Therefore, it is only a matter of time until illegal VPNs are pinpointed, their URLs and IP address are blocked, and they are shut down completely. But then new ones appear, more sophisticated and difficult to track down. And so a decades-old cat-and-mouse game continues.
Corporate VPNs vs The Great Firewall of China
Multinationals set up VPNS to connect their Chinese locations with other global locations. They are not targeted if they are used to enable employees inside and outside of China to communicate among themselves and to access corporate and SaaS applications for legitimate business purposes.
However, if these corporate VPNs run over the Public Internet they can be negatively impacted by the GFC’s workings. The network controls applied by the GFC combined with the sheer quantity of Internet users in China creates a lot of congestion, which translates into degraded connection performance.
Besides, there is always the risk of corporate VPNs being mistakenly confused with illegal VPNs, being flagged as potentially breaching the new cybersecurity regulations, or being affected by internet content provider (ICP) registration requirements.
The Chinese cybersecurity law requires all data generated in China that is private – personal ID, bank accounts, etc. – or “important” – related to national security, economic development or public interest – to remain within the boundaries of the country.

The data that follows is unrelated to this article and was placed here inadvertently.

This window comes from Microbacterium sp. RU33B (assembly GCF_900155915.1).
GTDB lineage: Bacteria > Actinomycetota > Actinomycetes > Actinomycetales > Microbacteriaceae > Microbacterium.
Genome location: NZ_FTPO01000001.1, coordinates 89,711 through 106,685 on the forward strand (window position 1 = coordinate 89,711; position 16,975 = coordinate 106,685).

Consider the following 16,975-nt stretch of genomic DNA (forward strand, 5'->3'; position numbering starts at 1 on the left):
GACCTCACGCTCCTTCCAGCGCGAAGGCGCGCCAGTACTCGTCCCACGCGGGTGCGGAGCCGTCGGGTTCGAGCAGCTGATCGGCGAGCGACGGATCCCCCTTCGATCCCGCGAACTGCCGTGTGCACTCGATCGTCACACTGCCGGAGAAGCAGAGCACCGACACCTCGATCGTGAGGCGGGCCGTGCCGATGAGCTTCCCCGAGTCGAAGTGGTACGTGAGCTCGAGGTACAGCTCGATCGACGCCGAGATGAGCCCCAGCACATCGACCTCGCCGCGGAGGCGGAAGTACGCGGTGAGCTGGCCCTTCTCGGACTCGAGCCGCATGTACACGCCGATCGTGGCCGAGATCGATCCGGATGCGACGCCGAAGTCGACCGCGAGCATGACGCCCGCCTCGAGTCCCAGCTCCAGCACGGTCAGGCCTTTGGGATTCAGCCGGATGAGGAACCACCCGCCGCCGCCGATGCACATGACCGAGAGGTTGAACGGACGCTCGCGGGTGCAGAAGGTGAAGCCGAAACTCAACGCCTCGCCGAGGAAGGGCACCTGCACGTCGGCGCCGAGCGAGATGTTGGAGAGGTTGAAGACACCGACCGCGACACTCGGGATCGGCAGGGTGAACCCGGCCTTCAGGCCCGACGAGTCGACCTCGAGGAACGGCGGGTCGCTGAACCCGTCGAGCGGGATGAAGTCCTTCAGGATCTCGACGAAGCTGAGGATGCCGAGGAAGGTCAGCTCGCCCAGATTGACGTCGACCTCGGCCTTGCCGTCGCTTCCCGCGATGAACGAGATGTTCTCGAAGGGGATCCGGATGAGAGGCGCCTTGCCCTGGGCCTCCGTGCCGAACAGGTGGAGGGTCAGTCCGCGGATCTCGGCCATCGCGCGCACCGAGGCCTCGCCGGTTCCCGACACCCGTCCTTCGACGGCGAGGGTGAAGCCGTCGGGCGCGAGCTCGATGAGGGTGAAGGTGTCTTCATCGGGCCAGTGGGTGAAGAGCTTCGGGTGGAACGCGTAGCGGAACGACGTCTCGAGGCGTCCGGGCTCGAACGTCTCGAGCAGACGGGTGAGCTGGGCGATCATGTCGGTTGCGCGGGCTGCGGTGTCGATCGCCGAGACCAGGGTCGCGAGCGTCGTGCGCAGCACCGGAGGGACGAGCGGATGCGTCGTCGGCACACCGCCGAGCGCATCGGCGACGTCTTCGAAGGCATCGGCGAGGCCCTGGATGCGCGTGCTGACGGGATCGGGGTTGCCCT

Thus, a high volume of asymmetric data leaving the country might raise concerns. On the other hand, a high volume of asymmetric data entering the country might conform to the traffic patterns exhibited by illegal VPNs and trigger their shutdown.
Making web content available or running e-commerce operations in China requires going through the processes of ICP filling or ICP registration, respectively. Thus ports 80, 8080, 443 and 8443 are normally blocked and so are VPNs that might use them, such as SSL VPNs.
How to comply with China’s VPN regulations
So what can multinational corporations with operations in China do to ensure the continued operations of their corporate VPNs and their compliance with Chinese regulations? Below a few alternatives and suggestions.